This well-proportioned Victorian boozer has been revamped by the team that produced Waterloo’s Anchor & Hope and Stockwell’s Canton Arms – both of them excellent gastropubs. The de rigueur open kitchen has arrived with huge charcoal grill, and there’s a dining area at the back of the ground floor. This was a quiet spot compared to the front bar, where lots of enthusiastic imbibing was helping fuel the noise levels.
The menu is in a similarly rustic and seasonal style to the Anchor and the Canton. A blackboard listed ‘half a chopped rabbit + chopped black cabbage for two £28’, while the printed menu included ‘pork fat and scotch bonnet on toast’, and ‘ox tongue, beetroot and horseradish’ – this is food for adventurous palates.
Kid had been slow-cooked until tender, and was served layered with (soggy) crispbread and a yogurt sauce tasting of mint and chilli. Despite all the searing and spit-roasting, the best dish was a simple leek and jerusalem artichoke gratin. The spiced rhubarb cake with crème fraîche was the happiest marriage, the sweet moments outweighing the sour.
Drinks include daily-changing guest ales – Skinners Betty Stogs and Sambrook’s Junction among them. There’s also a decent wine list and well-stocked shelves of spirits, though the rowdy mob in the bar appeared to be sticking to lager-lager-lager on our visit.
|Venue name:||Camberwell Arms|
65 Camberwell Church St
|Opening hours:||11am-11pm Tue-Sun; 5pm-11pm Mon|
|Transport:||Denmark Hill Overground or bus 12, 36, 185|
|Price:||Meal for two with drinks and service: around £65.|
|Do you own this business?|
Average User Rating
4.4 / 5
- 5 star:9
- 4 star:5
- 3 star:2
- 2 star:0
- 1 star:0
Amazing food. Amazing wine and the staff are all super lovely and knowledgeable about all the offerings. My favourite restaurant in London. Easily.
up there with St Johns, their seafood dishes - octopus, squid, or cuttlefish - are the best of their type i have ever had...and the fried potatoes will bring a greedy tear to your eye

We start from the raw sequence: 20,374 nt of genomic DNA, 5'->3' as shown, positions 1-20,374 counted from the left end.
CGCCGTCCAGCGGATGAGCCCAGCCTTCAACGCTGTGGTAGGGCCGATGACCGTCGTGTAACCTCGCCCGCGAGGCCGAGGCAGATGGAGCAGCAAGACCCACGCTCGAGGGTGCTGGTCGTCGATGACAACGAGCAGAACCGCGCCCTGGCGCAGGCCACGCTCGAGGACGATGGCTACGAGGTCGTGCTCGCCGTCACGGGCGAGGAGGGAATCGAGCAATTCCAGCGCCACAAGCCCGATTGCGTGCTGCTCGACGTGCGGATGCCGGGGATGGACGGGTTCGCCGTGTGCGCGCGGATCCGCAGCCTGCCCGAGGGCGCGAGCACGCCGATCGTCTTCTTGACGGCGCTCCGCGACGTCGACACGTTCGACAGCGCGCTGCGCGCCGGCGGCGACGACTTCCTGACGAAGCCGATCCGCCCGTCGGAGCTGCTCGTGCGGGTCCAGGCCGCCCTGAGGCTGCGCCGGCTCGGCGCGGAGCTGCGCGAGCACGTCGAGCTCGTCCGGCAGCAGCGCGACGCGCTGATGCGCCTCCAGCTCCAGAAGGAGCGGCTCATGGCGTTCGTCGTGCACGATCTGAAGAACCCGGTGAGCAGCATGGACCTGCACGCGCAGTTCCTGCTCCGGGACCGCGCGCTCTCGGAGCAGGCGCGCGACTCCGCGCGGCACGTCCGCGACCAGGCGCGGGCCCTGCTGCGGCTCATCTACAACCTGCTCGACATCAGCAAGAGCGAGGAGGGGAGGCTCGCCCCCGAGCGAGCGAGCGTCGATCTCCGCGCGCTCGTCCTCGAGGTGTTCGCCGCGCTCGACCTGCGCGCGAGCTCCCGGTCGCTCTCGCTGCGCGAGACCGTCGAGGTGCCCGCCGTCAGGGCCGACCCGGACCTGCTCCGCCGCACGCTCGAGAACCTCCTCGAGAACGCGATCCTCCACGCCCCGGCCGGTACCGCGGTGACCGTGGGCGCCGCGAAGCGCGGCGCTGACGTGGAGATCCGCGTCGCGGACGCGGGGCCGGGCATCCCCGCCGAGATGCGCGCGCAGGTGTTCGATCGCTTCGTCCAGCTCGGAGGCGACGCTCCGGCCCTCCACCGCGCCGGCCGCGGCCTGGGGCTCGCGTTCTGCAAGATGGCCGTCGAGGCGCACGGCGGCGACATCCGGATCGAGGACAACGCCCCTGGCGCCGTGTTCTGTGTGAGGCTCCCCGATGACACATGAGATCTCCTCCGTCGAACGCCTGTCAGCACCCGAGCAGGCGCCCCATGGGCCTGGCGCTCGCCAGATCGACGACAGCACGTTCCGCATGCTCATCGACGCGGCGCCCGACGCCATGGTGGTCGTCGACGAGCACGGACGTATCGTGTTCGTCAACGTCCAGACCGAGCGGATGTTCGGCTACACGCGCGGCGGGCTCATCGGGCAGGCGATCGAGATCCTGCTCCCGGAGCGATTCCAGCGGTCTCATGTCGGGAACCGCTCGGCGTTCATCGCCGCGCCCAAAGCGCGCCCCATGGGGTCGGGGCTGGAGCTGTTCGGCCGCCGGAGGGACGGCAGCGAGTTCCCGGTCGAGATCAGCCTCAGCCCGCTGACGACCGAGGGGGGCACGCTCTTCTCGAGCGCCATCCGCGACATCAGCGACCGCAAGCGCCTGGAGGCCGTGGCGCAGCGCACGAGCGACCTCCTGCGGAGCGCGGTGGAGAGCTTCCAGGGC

The highest quality food in any of the pubs in Camberwell, almost a restaurant over a pub, but the "pub" area is still great.
It's a nice little boozer. Food wise, I've only ever gone there for dessert before. The Silk Road's only a few doors away (and difficult to walk past if you're hungry and can get a table) but this is a good stop for pud.
Front of house bar atmosphere amazing, check.
Food great, check.
Staff friendly, check.
All good then, and what's more the clientele who I loath at the Anchor and Hope are nowhere to be seen phew! (How long will that last?)
What a pleasure to have one of the best places in London for a roast right on my doorstep! Not to mention the drink and the rather dishy staff too!
OUtstanding, sentational food. Mike is a genius chef . Simple fresh ingredients perfectly cooked, what more can you ask for. A full page positive from Fay Maschler too!!
"But don’t hold your breath expecting a Foxtons next door". Seriously, don't. And be thankful. While we in Camberwell have done well to hide Camberwell's hidden gems from Foxtons and their ilk, alas we haven't down so well avoiding the critical scrutiny of reviewers like the one above. This sniffy review, and its knowing thinly-velied snobbery, is appalling and deserves no place in the otherwise excellent Time Out.
The quite costly overhaul of the old pub has delivered a good dining venue very much in the style of the Canton and the Anchor & Hope, but with a partially open kitchen. We had the spit-roasted chicken, with potatoes, watercress (not soggy) and wholegrain mustard last night, and it was great and reasonable value for 2 at £27. The lager-lager-lager crowd weren't apparent . Despite the bar serving a fairly mediocre selection of lagers on tap, the only thing ending up well "battered" was me after a few bottles of their very good Lake District ales.
There was a fairly constant stream of police vehicles outside; the local bobbies are very fond of the excellent F.M. Mangal across the road. That might not be apparent to you if you keep your head down and hurry fearfully back to your more salubrious neighbourhood. But don't do that, it would be a terrible shame.
UPDATE: Since writing this review, the original TO review above by Guy Dimond, has been edited to remove the less-than-helpful remarks I referred to. I applaud TO for that, and hope you get a chance to visit the Camberwell Arms.
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